The other day I found myself standing in front of perhaps the most precious and numinous book in Europe. Not simply because it is the oldest bound book to survive intact, but because of the Saint whose book it was, the centuries through which it has journeyed to reach us, and the glorious Gospel it contains. I had entered the exhibition innocently enough, ‘Bound to Last’, it was called ‘Bookbinding from the Middle Ages to the Present Day, and I was expecting little more than the beautiful leather tooling, the gold-hilighting, and luxury embossing of prestige binders. And then I came face to face with Cuthbert’s Gospel; the very book they placed upon his breast, the gospel that he loved the most and lived so fruitfully, a little pocket-book, red-leather-bound and all intact that sailed through centuries to meet me here on Palace Green. And in that presence it seemed that every care for bindings and for covers fell away, and I seemed to hear the saint himself, chanting the words that Saint Augustine heard, that brought him also to the Gospel, Tolle, Lege, Tolle Lege, take it and read it! I wrote this sonnet before opening my own copy of St. John.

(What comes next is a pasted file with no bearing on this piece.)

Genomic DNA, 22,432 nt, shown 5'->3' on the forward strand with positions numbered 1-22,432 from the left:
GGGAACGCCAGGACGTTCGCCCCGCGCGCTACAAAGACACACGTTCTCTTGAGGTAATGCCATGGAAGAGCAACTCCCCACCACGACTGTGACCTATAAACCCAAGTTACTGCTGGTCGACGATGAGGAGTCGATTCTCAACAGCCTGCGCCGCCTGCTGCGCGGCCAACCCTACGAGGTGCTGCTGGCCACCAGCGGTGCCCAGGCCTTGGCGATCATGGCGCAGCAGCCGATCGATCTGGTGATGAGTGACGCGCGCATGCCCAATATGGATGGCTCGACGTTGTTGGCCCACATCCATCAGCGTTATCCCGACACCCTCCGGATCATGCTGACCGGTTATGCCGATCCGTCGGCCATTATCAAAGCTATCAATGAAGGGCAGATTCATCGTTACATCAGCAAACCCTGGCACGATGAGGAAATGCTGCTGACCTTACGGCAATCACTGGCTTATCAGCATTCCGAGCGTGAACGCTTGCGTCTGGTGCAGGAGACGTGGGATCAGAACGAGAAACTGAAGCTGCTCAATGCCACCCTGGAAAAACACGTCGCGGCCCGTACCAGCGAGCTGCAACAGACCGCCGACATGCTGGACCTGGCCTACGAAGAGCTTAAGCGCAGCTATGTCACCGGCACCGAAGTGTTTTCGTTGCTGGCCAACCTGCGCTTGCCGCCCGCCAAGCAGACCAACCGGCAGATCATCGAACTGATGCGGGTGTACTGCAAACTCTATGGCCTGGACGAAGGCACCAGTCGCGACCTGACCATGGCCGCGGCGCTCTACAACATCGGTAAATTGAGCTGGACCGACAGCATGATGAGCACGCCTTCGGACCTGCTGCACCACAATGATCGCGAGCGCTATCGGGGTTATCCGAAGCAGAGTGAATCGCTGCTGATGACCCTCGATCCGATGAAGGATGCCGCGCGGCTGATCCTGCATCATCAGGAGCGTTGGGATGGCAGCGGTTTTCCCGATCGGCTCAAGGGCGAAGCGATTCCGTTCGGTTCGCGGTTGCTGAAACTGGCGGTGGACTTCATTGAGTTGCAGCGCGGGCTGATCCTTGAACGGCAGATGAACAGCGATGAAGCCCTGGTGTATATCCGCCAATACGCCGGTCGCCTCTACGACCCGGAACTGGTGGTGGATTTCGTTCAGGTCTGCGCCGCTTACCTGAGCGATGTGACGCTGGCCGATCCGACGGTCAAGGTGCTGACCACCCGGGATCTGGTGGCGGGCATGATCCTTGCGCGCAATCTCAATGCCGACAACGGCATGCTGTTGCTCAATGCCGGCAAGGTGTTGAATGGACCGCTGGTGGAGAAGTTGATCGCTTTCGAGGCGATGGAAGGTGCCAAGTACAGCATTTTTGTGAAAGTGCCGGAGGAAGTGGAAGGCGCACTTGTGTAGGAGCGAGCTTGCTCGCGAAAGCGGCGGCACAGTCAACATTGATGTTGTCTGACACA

As always you can hear me read the sonnet by clicking on the title or the play button. I will be reading this and other sonnets in Durham Cathedral Quire on the 10th of November at 7:30pm. this event is free and all are welcome. Details Here
I stand in awe before this little book,
The gospel that lay close on Cuthbert’s breast,
It’s Coptic binding and red leather-work
As sound and beautiful as when they placed
This treasure with the treasure they loved best
And set them sailing through the centuries
Until these coffined riches came to rest
In front of me as open mysteries.
But as I look I seem to hear him speak
‘This book is precious but don’t waste your breath
On bindings and half uncials and the like,
Breathe in the promise of a better birth
Tolle et Lege, try and find it true,
The bound Word waits to be made flesh in you.